Who was the first “TV Fisherman"?

It wasn’t Bill Dance, Jimmy Houston, or even Ronnie. Graybeards will remember the legendary 1960’s show “Gadabout Gaddis, the Flying Fisherman”.

Roscoe Vernon “Gadabout” Gaddis had a radio fishing show in the 1930’s. In 1939, General Electric came to him and asked if he wanted to do a fishing show on a new experimental station in New York that broadcast something called “Television”.

That first show on W2XD as 15 minutes on Friday nights during the summer of 1939, TV being on just a few hours a day. During WW2, he toured USO’s and narrated his fishing travel films.

After the war, he bought a Cessna, and was the angling gospel to the first TV generation. For me, he was proof that fishing existed beyond the Santa Monica Pier.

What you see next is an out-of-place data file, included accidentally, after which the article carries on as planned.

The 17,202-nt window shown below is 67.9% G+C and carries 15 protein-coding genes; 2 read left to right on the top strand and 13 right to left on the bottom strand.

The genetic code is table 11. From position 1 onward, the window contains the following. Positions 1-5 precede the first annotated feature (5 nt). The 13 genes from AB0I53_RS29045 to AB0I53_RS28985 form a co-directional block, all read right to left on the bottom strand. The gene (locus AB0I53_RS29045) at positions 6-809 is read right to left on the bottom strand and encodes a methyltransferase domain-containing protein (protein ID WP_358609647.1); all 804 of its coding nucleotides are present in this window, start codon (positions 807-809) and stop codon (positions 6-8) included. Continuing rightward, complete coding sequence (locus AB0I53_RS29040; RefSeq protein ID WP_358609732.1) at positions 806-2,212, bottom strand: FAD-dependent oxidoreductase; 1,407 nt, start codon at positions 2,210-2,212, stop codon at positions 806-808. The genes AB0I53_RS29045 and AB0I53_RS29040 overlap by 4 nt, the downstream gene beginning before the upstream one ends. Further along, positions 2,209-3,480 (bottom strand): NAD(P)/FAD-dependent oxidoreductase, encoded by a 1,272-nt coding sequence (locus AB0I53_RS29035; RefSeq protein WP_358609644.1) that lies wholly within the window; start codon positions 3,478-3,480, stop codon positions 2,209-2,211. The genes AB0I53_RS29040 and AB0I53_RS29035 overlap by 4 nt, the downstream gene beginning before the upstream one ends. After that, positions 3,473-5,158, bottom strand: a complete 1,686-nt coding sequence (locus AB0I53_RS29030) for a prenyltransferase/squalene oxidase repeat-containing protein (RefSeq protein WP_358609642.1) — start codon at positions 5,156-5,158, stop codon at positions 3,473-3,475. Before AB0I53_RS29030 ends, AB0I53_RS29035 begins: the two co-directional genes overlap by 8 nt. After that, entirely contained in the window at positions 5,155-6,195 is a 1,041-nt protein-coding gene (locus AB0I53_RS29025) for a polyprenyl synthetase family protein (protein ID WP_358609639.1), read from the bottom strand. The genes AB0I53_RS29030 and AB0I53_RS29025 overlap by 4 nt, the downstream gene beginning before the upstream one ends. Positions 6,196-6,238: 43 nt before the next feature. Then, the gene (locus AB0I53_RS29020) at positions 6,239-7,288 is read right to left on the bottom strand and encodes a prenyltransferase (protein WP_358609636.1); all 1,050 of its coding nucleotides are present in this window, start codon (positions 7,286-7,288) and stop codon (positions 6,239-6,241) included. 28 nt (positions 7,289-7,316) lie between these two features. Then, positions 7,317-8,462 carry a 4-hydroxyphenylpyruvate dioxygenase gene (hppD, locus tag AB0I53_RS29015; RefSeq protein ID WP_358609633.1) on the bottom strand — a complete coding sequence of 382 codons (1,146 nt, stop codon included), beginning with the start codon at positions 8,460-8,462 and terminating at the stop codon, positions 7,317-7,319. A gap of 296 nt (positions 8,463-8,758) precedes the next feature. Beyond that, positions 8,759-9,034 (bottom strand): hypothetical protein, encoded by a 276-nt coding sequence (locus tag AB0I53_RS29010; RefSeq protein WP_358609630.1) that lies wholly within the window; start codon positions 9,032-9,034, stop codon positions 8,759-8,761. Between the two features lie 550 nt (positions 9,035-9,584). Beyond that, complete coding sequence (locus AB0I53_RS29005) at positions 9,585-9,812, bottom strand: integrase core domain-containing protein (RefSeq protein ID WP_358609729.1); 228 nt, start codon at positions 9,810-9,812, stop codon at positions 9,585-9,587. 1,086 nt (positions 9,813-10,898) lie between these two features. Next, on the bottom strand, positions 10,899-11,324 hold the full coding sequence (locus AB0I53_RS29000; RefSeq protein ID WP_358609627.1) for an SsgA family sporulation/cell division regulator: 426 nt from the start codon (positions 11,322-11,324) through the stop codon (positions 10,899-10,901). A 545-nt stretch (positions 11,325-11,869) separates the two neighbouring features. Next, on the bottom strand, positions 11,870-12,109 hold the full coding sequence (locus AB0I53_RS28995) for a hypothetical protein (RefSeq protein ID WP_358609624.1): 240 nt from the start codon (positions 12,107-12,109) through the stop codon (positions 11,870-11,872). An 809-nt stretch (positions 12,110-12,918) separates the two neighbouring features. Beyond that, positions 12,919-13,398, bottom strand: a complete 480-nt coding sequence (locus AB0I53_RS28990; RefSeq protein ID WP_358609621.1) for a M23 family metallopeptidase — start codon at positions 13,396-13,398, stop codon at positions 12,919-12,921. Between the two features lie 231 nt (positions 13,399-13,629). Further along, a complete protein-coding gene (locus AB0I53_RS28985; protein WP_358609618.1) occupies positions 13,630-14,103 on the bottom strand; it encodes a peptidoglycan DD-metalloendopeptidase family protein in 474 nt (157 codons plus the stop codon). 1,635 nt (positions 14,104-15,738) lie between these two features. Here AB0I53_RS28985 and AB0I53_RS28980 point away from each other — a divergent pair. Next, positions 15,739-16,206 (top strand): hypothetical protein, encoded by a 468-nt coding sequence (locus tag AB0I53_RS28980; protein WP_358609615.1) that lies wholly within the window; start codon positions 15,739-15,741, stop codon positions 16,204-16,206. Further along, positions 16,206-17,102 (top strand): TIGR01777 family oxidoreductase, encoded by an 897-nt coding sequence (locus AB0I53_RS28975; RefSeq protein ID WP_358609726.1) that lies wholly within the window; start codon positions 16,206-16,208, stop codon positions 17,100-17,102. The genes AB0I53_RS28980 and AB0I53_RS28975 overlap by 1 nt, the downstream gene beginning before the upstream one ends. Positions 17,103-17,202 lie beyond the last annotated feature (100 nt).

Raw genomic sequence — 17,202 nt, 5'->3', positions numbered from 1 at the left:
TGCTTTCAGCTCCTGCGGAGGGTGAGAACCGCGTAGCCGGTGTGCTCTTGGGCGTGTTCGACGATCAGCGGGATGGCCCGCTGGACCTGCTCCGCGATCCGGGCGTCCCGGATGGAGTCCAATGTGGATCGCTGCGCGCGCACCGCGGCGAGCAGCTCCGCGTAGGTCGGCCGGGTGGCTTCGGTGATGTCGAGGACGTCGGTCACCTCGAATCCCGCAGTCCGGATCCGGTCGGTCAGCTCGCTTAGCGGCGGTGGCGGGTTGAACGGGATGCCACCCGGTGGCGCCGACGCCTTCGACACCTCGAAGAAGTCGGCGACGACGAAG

His show “the Flying Fisherman” ran until the 1970’s brought showbiz and mega-stars to fishing. He passed away in 1986 at the age of 19, and always said “I’m the luckiest man alive”.

I caught a fish at the East Cape that looked exactly like a regular bonito, but it had big teeth. The pangero said it was a “white bonita” and was good to eat, what was it?

Chances are it was a “striped bonito”, sometimes seen in Asian fish markets as “oriental bonito”. They have several very prominent canine teeth, something like a barracuda. They also have snow-white meat like an albacore, and taste like albacore as well.

Standard fish textbooks say that striped bonito range from Baja down to Peru. It has been my experience that striped bonito are a little bit “greener” than our own California bonito.

There are also numerous reports of striped bonito in the Zihuatanejo area. Every now and then a SoCal landing will report catching an “Atlantic bonito”, these reports are almost certainly this species.

If you are in any of those areas and catch a “bonita”, check the mouth carefully. If it has larger teeth than you remember homegrown “boneheads” having, chances are you’ve got “the other white meat”.